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Unimplemented Recommendations

Cover page of OIG's Top Unimplemented Recommendations: Solutions To Reduce Fraud, Waste, and Abuse in HHS Programs: December 2022

OIG's Top Unimplemented Recommendations: Solutions To Reduce Fraud, Waste, and Abuse in HHS Programs”, an annual publication from HHS-OIG.

In this edition, we focus on the top 25 unimplemented recommendations that, in OIG’s view, would most positively affect HHS programs in terms of cost savings, program effectiveness and efficiency, and public health and safety if implemented.

View Previous Years

2022 Overview

* - These recommendations appear on OIG’s Top 25 list for the first time in this edition.

  1. CMS should take actions to ensure that incidents of potential abuse or neglect of Medicare and Medicaid beneficiaries, including those in nursing homes and hospice care as well as children enrolled in Medicaid, are identified and reported.
  2. CMS should address inappropriate nursing home discharges through training, by implementing deferred initiatives, and by assessing the effectiveness of its enforcement against inappropriate facility-initiated discharges.*
  3. CMS should take steps to reduce the costs for Medicare and its beneficiaries by promoting the use of less costly, clinically appropriate drugs.
  4. CMS should improve and implement system edit processes for its durable medical equipment (DME) Medicare contractors to prevent improper payments for services provided to hospice beneficiaries.*
  5. CMS should take the necessary steps to establish an inpatient rehabilitation facility (IRF) transfer payment policy for early discharges to home health care and reevaluate the IRF payment system, which could include seeking legislative authority to make any changes necessary to more closely align IRF payment rates and costs.
  6. CMS should seek legislative authority to comprehensively reform the hospital wage index system.
  7. CMS should recover overpayments of $1 billion resulting from incorrectly assigning severe malnutrition diagnosis codes to inpatient hospital claims, ensure that hospitals bill appropriately moving forward, and conduct targeted reviews of claims at the highest severity level that are vulnerable to upcoding.
  8. CMS should take steps to increase access to treatments for opioid use disorder.
  9. CMS should monitor and provide targeted oversight for Medicare Advantage Organizations (MAOs) that had a disproportionate share of risk-adjusted payments from chart reviews and health reimbursement arrangements (HRAs).
  10. CMS should require MAOs to submit and encourage MAOs to provide program oversight based on an ordering provider’s national provider identifier (NPI) on encounter records for DME, prosthetics, orthotics, and supplies, as well as for laboratory, imaging, and home health services.
  11. CMS should develop and execute a strategy to ensure that Part D does not pay for drugs that should be covered by the Part A hospice benefit.
  12. CMS should ensure that States’ reporting of national Medicaid data is complete, accurate, and timely.
  13. CMS should monitor national performance data for blood lead screening tests for children and target efforts toward low-performing States to develop action plans for increasing the provision of blood lead screening tests.*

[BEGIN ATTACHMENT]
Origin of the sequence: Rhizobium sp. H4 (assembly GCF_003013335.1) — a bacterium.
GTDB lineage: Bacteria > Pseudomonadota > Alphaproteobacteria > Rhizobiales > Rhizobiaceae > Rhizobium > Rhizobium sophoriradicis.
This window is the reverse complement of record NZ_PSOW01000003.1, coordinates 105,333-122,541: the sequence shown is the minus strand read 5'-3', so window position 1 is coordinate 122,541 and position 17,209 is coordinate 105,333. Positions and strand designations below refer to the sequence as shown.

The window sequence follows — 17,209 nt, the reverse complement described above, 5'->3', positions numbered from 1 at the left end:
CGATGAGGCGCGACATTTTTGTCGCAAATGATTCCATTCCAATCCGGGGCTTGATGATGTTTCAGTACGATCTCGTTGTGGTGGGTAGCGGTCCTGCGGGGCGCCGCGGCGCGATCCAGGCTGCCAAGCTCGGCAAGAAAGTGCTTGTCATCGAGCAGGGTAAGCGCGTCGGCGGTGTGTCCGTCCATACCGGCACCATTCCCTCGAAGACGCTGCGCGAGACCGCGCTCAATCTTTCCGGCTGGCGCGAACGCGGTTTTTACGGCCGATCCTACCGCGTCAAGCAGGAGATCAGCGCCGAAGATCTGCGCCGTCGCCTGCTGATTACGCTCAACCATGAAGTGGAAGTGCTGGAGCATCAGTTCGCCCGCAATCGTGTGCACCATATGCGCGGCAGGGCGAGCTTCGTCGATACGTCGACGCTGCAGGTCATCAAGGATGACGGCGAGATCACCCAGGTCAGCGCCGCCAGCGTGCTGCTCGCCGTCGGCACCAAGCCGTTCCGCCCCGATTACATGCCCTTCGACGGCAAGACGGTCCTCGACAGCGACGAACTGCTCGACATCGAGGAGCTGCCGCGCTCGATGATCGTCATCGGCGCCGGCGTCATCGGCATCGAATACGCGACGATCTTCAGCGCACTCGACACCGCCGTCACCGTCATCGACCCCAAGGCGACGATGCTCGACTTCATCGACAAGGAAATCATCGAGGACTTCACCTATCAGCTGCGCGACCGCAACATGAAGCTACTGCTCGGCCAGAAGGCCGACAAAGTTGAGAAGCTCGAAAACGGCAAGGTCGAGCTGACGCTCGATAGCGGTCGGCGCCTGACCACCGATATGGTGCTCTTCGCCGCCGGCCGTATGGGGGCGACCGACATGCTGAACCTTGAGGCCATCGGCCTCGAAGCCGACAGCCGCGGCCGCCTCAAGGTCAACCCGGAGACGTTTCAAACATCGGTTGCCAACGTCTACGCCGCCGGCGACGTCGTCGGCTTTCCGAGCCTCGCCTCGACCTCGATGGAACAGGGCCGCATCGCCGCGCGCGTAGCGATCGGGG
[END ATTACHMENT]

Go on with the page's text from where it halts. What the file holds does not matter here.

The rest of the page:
14. CMS should develop policies and procedures to improve the timeliness of recovering Medicaid overpayments and recover uncollected amounts identified by OIG’s audits.
  15. CMS should improve Medicaid managed care organizations’ (MCOs’) identifications and referrals of cases of suspected fraud or abuse.
  16. CMS should identify States with limited availability of behavioral health services and develop strategies and share information to ensure that Medicaid managed care enrollees have timely access to these services.
  17. ACF should improve access to appropriate mental health treatment services for unaccompanied children and take all reasonable steps to minimize the amount of time that they remain in ORR’s custody.
  18. ACF and HHS should improve their operational, management, and communication systems to better address the safety and security needs of unaccompanied children.
  19. ACF should develop a comprehensive strategy to improve States’ compliance with requirements related to treatment planning and medication monitoring for children in foster care who are prescribed psychotropic medication.
  20. As a management priority, IHS should develop and implement a staffing program for recruiting, retaining, and transitioning staff and leadership to remote hospitals.
  21. NIH should continue to build on its efforts to identify and mitigate potential foreign threats to research integrity.
  22. FDA should improve its use of Risk Evaluation and Mitigation Strategies (REMS) by enhancing the assessment review process, ensuring that assessment reviews are timely, and strengthening REMS to better address the opioid crisis.
  23. HHS should ensure it has effective response plans and provides necessary guidance to effectively respond to domestic and international public health emergencies.
  24. HHS should improve administration and management of contracts related to inherently governmental functions and personal services. HHS should also provide training to political appointees and senior leaders related to contract administration.
  25. HHS should ensure that cybersecurity incident response capabilities are fully implemented across the Department.